EasyJet chief to step down after putting family before job

Click to follow
The Independent Online

Ray Webster, the chief executive of the no-frills airline easyJet for the past nine years, stunned the aviation world yesterday by announcing his retirement for family reasons.

The shock statement was accompanied by the news that easyJet's founder and former chairman Stelios Haji-Ioannou would be rejoining the board as a non-executive director with immediate effect.

Mr Webster, who worked for Air New Zealand for 28 years before joining easyJet in 1996, is widely regarded as the brains behind the airline, having designed the yield management system which sits at the heart of its low-cost model.

He intends to resign from the board as soon as a successor is found but has agreed to continue in a consultancy role until November next year before severing his ties entirely.

Mr Webster, 58, said his time at easyJet had been the highlight of his career but that it had come at a heavy personal cost. He has decided to step down so he can spend more time with his family after the recent death of his parents.

He said: "For the company, it is the right time to step down. For me, it is two years too late. I have lost my mother and my father this year and that really accelerated my decision. I had hoped to spend a couple of years with them. I have a nine-year-old grandson and since he was born I have spent three days with him, which is appalling. I love the outdoors and I would love to take him and my two other grandchildren camping whilst I am still able to. Over the next decade, it is important to protect myself and my family."

Mr Webster said he and his Parisian wife would continue to be based in London, where he hopes to build up a portfolio of non-executive and consultancy jobs. But easyJet would be his last full-time executive role, allowing him to spend more time in his native New Zealand and Australia. He said it was unlikely that he would work for another airline in any capacity.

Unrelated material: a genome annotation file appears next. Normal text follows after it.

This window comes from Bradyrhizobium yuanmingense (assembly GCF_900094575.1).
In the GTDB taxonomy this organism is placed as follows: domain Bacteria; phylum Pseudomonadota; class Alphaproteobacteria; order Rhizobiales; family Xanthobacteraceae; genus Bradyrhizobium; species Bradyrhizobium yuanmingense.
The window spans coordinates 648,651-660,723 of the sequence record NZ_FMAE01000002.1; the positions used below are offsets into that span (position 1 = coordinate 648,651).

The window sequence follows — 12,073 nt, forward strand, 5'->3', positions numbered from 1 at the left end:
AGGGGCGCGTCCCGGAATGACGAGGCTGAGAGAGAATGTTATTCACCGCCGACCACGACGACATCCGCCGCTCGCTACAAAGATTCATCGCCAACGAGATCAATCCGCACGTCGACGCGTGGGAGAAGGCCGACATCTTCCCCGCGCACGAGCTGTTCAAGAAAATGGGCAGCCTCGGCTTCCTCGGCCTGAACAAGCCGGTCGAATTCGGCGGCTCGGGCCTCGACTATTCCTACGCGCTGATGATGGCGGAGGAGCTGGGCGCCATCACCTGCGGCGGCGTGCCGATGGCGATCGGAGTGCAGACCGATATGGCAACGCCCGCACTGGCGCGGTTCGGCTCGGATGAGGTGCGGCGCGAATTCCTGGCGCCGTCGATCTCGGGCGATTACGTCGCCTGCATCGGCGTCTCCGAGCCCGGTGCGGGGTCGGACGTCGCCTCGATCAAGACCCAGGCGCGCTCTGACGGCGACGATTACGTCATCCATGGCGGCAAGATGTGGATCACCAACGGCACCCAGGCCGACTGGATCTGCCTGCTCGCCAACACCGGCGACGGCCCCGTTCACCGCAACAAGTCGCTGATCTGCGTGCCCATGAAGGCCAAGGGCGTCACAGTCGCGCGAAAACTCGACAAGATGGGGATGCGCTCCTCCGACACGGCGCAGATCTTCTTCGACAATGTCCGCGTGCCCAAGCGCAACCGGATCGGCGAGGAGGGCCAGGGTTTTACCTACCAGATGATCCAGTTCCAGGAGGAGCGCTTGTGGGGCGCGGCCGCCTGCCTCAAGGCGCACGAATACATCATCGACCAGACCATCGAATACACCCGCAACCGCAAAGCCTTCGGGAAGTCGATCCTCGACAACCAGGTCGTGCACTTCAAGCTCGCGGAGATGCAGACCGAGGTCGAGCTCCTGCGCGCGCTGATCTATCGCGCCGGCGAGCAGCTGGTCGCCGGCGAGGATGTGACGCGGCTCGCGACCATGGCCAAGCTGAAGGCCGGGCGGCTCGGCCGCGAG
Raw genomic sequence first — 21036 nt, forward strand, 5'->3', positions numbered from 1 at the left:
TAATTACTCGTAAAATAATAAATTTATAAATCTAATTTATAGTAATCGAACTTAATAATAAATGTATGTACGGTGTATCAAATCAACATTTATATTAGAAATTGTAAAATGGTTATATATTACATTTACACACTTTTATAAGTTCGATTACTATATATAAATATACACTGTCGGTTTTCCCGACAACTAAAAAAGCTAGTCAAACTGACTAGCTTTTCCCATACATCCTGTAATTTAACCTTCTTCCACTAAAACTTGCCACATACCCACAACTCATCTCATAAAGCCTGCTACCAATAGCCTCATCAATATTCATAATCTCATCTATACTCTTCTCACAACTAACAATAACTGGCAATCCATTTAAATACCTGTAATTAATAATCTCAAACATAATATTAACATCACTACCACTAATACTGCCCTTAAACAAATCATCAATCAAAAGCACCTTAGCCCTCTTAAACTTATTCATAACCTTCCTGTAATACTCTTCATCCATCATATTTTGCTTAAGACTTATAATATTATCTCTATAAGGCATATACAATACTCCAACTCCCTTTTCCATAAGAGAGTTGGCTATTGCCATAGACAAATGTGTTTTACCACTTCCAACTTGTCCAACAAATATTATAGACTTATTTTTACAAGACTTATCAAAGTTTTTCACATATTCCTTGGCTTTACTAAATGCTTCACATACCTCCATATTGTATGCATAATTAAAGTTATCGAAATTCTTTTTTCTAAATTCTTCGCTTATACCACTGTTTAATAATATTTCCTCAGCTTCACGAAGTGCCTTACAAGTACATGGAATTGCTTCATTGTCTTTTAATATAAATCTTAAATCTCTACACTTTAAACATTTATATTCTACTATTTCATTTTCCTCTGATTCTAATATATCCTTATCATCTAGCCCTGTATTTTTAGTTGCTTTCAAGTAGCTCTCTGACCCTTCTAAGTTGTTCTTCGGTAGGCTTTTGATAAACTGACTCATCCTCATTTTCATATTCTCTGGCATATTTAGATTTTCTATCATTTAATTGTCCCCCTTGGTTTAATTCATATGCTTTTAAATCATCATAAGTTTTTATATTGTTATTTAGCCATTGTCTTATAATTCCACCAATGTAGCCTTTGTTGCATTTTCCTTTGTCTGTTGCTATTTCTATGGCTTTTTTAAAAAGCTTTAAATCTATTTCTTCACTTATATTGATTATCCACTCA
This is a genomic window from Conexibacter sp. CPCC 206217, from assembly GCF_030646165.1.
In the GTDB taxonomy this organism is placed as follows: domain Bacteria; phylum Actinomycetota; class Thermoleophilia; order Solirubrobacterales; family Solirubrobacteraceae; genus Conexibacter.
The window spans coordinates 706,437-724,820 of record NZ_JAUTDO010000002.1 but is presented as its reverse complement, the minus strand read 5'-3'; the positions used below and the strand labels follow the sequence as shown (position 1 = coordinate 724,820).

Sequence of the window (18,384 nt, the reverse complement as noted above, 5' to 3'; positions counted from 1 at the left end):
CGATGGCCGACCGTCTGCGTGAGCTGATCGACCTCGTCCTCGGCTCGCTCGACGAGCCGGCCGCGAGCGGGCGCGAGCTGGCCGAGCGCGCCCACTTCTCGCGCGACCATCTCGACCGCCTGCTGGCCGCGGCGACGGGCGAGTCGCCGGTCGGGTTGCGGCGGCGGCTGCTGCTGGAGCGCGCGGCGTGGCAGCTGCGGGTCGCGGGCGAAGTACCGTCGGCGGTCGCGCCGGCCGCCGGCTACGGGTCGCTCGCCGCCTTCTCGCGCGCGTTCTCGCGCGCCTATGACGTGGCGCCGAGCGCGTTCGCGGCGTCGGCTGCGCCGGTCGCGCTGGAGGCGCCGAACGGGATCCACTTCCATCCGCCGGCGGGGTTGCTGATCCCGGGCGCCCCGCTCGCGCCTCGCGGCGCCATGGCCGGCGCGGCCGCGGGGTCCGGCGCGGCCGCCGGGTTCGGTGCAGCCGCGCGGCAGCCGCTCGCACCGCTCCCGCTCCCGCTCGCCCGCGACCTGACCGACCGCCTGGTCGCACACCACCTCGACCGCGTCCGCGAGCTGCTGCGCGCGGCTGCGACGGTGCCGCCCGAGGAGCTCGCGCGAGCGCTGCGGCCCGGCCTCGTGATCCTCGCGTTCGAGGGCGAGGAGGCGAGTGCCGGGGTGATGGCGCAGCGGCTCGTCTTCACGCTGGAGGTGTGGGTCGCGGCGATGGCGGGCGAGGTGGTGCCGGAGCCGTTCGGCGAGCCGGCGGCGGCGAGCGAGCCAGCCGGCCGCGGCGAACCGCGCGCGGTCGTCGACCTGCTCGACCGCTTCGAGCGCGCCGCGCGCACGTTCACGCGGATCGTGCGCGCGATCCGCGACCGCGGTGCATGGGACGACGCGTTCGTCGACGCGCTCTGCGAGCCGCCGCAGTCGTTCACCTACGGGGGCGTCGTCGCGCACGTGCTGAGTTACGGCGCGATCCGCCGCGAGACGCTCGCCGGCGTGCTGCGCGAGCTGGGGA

His successor will be chosen from outside easyJet and will not necessarily be expected to have a background in aviation. Mr Webster said headhunters had already been appointed and he hoped a replacement would be in place by the end of this calendar year. One of the main challenges for his successor will be to contend with the presence on the board of the company's founder and biggest shareholder. Stelios, who together with members of his family still owns 41 per cent of the airline, was forced to step down as chairman in November 2002 after a revolt by institutional shareholders.

The protest began at the annual shareholder meeting the previous February when the Co-operative Insurance Society objected to easyJet's biggest shareholder also being chairman. Institutional investors were further angered by an attempt by Stelios to change the company's rules to give him the power to appoint the chairman and two non-executives in the future.

Ian Jones of the CIS said it was quite happy to see Stelios back as a non-executive. But he added that easyJet should now take the opportunity to increase the number of independent directors on the board.

Amir Eilon, a former investment banker and close associate of Stelios, who joined the board in 1999 before easyJet's flotation and acts as his representative, will resign at the AGM next February. Stelios said he expected it to be "business as usual" and reiterated his position that he had "no current intention" to take the company private.

Comments